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Member Monday: Home Alone by Jim Barrett

Welcome to Member Monday!  It’s a pleasure to feature Writers Forum member Jim Barrett.

Jim Barrett

Author’s Biography:  Jim is a retired captain with the Ventura County Sheriff’s Department in California after nearly 31 years of service. During that time, Jim spent years in detectives, investigating all matter of crime from burglaries to murder. Jim is the author of three other published books, one optioned screen play and a collection of short stories which is soon to be published. He makes his home in Northern California and Idaho. Jim’s website is www.maduncanbook.com.

Home Alone

by Jim Barrett

I rode saddle broncs for about eight years. Almost made it to the National Finals – that is til I met a horse called Buck-for-Luck in Red Bluff, California. That som-bitch planted me bad – broke me up so’s the doctor told me my riding days were done. Said I could climb back on, but expect to spend the rest of my life shittin’ in a diaper. Man got my attention, so I went lookin’ for other work. That’s entirely how I ended up working on the dude string. I mean, I wanted to work in the horse biz, sorta have a love of them big animals and there are just not that many opportunities out there.

Running Q Ranch hired me on. It’s up out of Ojai, in the Las Padres Forest. Nice country – but not the big tree country like Northern California but Chaparral brush, with some pines and of course the Sespe River. “The Q” as we called it was a different sorta dude ranch. Because the people who rode up there were actual deeded owners, we sent them out by themselves. Most were out of Los Angeles, and didn’t know squat about horses. But, I gotta admit, they were game to try. Of course, we gave them a short test before we put ‘em aboard. I mean real short—like if you’re lookin’ over their ears you’re probably sittin’ facin’ the right direction.

The ranch had a string of nice horses. Most were cooperative, suffered quietly through the indignities of gunsels on their back jerkin’ on their faces. But not all.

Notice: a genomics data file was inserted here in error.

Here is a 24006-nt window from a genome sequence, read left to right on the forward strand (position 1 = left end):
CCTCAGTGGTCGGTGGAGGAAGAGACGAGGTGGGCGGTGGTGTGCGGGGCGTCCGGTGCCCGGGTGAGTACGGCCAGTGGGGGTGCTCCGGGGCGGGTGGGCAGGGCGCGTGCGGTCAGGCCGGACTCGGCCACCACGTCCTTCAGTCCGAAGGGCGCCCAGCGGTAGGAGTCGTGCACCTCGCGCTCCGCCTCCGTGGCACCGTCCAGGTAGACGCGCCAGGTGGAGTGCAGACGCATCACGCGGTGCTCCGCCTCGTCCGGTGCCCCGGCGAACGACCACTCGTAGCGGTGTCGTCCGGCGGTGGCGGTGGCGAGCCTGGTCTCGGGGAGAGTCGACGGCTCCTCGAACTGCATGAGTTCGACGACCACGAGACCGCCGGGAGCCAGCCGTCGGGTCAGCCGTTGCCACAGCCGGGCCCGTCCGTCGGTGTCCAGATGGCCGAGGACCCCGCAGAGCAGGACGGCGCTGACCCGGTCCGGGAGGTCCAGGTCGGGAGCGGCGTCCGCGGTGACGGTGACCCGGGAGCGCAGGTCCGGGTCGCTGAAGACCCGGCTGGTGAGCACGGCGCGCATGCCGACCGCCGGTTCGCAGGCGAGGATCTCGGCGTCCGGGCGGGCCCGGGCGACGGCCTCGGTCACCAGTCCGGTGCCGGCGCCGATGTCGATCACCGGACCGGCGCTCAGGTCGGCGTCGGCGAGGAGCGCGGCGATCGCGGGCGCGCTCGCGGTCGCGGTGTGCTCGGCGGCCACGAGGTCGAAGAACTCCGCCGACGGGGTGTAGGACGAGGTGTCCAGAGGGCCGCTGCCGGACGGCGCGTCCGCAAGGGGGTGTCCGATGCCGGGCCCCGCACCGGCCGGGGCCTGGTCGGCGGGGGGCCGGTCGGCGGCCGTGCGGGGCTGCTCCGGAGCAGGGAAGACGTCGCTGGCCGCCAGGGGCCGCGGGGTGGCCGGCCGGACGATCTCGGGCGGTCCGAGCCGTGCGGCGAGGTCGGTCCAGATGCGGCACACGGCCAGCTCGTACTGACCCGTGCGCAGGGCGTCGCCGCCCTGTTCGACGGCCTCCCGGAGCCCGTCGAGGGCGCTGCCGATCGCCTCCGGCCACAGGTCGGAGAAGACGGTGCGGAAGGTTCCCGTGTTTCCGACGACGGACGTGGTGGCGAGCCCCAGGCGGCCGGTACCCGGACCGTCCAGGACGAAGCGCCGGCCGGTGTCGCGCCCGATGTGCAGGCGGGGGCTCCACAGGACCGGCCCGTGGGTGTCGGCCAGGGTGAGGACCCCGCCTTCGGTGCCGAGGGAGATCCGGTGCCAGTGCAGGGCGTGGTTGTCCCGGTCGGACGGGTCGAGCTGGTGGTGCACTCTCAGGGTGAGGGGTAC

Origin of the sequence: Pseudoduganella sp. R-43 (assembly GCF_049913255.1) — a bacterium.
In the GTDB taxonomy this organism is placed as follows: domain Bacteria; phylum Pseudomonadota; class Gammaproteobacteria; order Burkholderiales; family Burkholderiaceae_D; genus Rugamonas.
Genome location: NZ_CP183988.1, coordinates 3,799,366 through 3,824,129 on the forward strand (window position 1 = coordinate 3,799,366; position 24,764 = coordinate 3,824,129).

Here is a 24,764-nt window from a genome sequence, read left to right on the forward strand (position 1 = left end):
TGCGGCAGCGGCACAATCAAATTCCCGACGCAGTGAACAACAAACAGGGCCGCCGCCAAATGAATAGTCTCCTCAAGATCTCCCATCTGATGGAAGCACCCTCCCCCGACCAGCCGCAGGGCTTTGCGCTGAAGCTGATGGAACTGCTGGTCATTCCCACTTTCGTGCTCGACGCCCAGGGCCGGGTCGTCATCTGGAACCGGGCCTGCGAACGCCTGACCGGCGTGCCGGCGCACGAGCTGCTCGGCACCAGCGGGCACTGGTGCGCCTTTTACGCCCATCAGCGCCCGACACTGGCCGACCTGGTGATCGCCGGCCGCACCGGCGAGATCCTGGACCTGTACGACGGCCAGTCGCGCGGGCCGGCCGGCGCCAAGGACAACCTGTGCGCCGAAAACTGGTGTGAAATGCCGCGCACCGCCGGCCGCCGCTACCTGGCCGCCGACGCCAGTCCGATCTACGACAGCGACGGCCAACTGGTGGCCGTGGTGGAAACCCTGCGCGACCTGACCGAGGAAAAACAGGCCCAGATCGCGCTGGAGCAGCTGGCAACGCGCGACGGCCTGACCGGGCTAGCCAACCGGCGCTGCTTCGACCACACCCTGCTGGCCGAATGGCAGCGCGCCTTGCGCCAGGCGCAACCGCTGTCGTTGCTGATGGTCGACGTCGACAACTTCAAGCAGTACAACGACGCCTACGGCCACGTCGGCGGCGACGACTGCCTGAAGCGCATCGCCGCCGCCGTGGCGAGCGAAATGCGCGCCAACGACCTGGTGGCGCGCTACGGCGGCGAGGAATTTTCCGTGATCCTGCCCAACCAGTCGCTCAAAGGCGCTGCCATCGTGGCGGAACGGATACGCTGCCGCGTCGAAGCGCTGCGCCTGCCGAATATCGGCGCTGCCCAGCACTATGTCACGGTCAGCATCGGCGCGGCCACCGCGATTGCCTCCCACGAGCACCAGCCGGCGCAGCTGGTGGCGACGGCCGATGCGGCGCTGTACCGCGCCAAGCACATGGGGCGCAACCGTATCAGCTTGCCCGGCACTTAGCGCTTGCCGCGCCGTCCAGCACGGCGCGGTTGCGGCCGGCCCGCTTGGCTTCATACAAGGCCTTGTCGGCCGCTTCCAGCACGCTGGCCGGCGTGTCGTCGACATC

I met Bully on the second day I worked there. He was a big red half-thorough bred Gelding, stood near seventeen hands. Like I said, a big boy. Had a nice kind eye, just wanted to get along in the world best way he knew how. Now most of the folks who come out to ride are just as nice as can be. But ever so often, you get a jerk. I mean, ain’t that sorta like life. Assholes are out there. On this day, a guy shows up in a cloud of dust, driving too fast and jumps out of his BMW and wants to ride, like right now. I look him over real quick, smile to myself as I check out his shoe—penny loafers. He’s real obnoxious like, pushy—can’t wait for others who’ve been waiting before him to ride. Like I said, just being a jerk.  Pete, the other wrangler who has worked at The Q forever, nods at the man and heads into the barn. Out comes Bully, walking quietly on the lead line. Pete saddles the big horse, and says, “Have a nice ride,” as he hands him the reins.

When the man rides away, all quiet like at the walk, Pete just shakes his head and smiles to himself.  We both go back to saddling more of the string horses.

About an hour later, ole Bully comes meandering into the barn which is no big deal ‘cept there’s no rider. Pete catches him up and takes him into the barn and unsaddles him, brushes him quickly and puts the horse away in his stall. Since it’s only my second day, I’m a little concerned about this horse showing up without its passenger, so I walk in to talk to Pete.

“Ah, Pete—do we have to do something here?” I ask, all nervous like.

“Whatcha mean?”

“With Bully or the guy riding him.”

“I all ready took care of the horse,” he leaned against Bully’s stall door.

“What about…”

“The dude. Well if he don’t show up we’ll go take a look.”

I sighed, decided that if Pete, who’d worked at The Q forever, or did I already say that—wasn’t worried then I guess I shouldn’t. Still…

“Bully do that before?” I asked, now just making conversation.

“Bully? I don’t call this horse Bully. He’s known, sorta unofficially around here as Home Alone. We save him for certain folks. You’ll figure out who they are after you’ve worked here awhile.”

“Ah, I got it,” I said, turning and walking out of the barn to help a lady mount a horse.